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Hello,

I have a question regarding the verb pattern [ Sit / stand / lie + expression of place + gerund ].

In my English book (Mac Millan  Open Mind upper intermediate level) I've found some examples explaining the lesson, and this one was one of them:

E.g. "The crowd just sat listening to the music all afternoon."

It does not use the expression of place*. I found it a bit confusing since it has already been explained in the lesson that these verbs follow this pattern:  [ Sit / stand / lie + expression of place + gerund ].

Some presumptions: 🤔

Is it because we can understand easily  "the place" from the context or because after the verb sit we use gerund usually ( which has no relation with the lesson)?

Last edited by Meriem
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Hi, Meriem,

Above, where you said:

@Meriem posted:

E.g. "The crowd just sat listening to the music all afternoon."

It does not use the expression of time.

I understand you meant to say "the expression of place."

Actually, you don't always need an adverbial of place with those verbs. The place can be implicit, or an adverb like "there" can be used.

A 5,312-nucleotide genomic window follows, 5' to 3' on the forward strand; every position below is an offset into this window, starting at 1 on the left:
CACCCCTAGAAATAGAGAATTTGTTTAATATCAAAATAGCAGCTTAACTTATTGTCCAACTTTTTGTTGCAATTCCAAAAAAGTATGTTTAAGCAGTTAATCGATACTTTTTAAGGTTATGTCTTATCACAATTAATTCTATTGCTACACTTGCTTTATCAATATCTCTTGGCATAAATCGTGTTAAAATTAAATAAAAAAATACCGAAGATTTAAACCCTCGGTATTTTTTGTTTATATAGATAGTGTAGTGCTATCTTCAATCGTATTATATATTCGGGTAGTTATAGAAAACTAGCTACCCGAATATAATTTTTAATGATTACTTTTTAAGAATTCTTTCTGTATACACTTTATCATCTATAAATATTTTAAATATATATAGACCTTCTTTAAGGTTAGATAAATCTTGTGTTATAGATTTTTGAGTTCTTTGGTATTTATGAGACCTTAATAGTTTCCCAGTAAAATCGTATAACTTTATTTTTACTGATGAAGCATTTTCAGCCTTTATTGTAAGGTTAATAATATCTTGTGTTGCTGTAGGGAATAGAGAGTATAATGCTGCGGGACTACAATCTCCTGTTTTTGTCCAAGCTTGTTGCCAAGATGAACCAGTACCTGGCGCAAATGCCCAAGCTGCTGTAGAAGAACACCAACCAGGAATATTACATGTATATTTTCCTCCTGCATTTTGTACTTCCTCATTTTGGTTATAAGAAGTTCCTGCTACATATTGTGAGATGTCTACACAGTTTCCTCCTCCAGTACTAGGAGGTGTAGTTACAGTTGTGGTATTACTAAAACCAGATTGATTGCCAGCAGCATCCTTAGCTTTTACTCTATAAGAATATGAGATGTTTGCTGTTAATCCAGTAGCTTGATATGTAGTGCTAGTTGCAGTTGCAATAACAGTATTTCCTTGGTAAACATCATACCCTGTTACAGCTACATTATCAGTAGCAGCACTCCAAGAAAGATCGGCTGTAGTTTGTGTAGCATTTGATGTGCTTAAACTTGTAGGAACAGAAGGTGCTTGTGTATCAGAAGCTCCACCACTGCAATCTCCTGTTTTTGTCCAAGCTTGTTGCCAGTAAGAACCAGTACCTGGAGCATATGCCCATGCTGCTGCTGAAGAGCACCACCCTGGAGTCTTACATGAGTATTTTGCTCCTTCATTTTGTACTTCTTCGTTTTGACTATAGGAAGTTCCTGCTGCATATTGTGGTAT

The main verb and the V-ing are used together to mean, in this case, that the crowd sat while they were listening, or that they listened while they were sitting (possibly in a park).

Last edited by Gustavo, Co-Moderator
@Meriem posted:

Hello,

I have a question regarding the verb pattern [ Sit / stand / lie + expression of place + gerund ].

In my English book (Mac Millan  Open Mind upper intermediate level) I've found some examples explaining the lesson, and this one was one of them:

E.g. "The crowd just sat listening to the music all afternoon."

It does not use the expression of place*. I found it a bit confusing since it has already been explained in the lesson that these verbs follow this pattern:  [ Sit / stand / lie + expression of place + gerund ].

Some presumptions: 🤔

Is it because we can understand easily  "the place" from the context or because after the verb sit we use gerund usually ( which has no relation with the lesson)?

The ing-phrase of your concern is not a gerund, but a present participle in traditional grammar.

A gerund is traditionally considered to be the "noun version" of a verb, so to speak.

Last edited by raymondaliasapollyon

The ing-phrase of your concern is not a gerund, but a present participle in traditional grammar.

A gerund is traditionally considered to be the "noun version" of a verb, so to speak.

That's why I said "V-ing." I agree that, in traditional grammar, that -ing form was considered to be a present participle, not a gerund. Compare:

1. The crowd just sat listening to the music all afternoon. ("Listening" is adverbial.)
2. The crowd listening to the music love this band. ("Listening" is adjectival.)
3. Listening to music cheers them up. ("Listening" is nominal.)

In traditional grammar, "listening" is a present participle in sentences (1) and (2), and a gerund in sentence (3).

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